Jean Bosc’s tribute on the occasion of Maury’s death in 1956

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Photo above- Jean Bosc in 1969

“He was a friend. It might seem to be strange to those who had never met him that I first say that about him. However that’s what he was like. He had an extraordinary and admirable capacity for friendship. Nothing which was human remained unfamiliar to him. He loved life with a magnificent vigor, curiosity, ardor and sensitivity which showed itself in the most varied ways. However, he had no illusions about the world and humanity; neither about himself nor others. He knew the evil, miseries, worries and distress which can live in a human heart. That’s why he understood and two hours spent with him gave you a sense of extraordinary intimacy because he knew how to come alongside of you…
But he was a friend while always remaining a pastor. The passion which he put into everything was first and foremost a passionate attachment to Jesus Christ, to his gospel and to his church. His understanding of man was always a dynamic understanding which, while respecting others, sought to place them before their Lord. And if his authority asserted itself with a strength which some could find excessive, that was not to set aside or put down the freedom of others, but in appealing to their sense of responsibility.
He was a great spiritual director and preacher, not firstly because he would have had an uncommon mastery of psychology and eloquence, but because his profound human understanding wanted to seek with others the way prepared for them by Jesus Christ and because in preaching, he always had the double preoccupation of being faithful to the Christian truth and the hearts which received it. He loved to proclaim the word of God to one man or a thousand; he was always ready to do it, for he did it with joy…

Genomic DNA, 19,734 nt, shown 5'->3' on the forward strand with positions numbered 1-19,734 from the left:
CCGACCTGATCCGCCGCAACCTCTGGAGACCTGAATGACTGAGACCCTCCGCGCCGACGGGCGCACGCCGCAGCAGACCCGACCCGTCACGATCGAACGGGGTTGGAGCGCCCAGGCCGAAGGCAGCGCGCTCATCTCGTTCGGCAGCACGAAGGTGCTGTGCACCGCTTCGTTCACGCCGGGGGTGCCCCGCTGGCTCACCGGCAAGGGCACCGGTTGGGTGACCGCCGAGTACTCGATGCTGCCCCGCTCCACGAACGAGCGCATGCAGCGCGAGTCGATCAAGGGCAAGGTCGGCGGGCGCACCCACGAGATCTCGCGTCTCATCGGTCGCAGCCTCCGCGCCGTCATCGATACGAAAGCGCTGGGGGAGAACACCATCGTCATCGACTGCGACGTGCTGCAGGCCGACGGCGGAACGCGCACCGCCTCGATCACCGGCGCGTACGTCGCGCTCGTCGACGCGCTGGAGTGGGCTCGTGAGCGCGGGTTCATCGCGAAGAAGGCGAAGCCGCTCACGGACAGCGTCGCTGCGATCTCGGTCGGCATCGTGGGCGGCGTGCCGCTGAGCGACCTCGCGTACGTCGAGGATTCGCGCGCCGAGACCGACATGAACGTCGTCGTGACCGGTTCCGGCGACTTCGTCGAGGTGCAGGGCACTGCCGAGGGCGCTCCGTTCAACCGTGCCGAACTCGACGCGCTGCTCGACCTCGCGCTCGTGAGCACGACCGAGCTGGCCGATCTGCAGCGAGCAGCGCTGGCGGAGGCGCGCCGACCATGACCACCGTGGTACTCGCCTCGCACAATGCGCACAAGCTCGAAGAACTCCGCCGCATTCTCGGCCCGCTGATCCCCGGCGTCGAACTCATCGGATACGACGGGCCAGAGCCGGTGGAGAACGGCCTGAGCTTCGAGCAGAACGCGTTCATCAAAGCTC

He has been since 1930 with a few other men, amongst them Auguste Lecerf, one of the artisans of the Protestant theological renewal in France and without doubt the one who has made the greatest impact upon it. He did not hide the fact that his greatest inspiration was, with Luther and Calvin, Karl Barth. He was the one who introduced the theologian from Basel to the French and often said that one of the great joys of his life had been to know Barth and to be his friend.
He shared Barth’s thought and constantly worked to spread it, not in an exclusive way, for he was too open minded and bi partisan and wanted to keep the Reformed church of France united. But that which was, here also, particularly meaningful as far as his personality was concerned, was that his theological activity was inseparable from his pastoral preoccupations and his love for man. He was desperate to understand and to help others understand what he had believed, but he wanted to understand it with all his being and to help others understand it with their whole being…”
Jean Bosc (Réforme, 21st January 1956).

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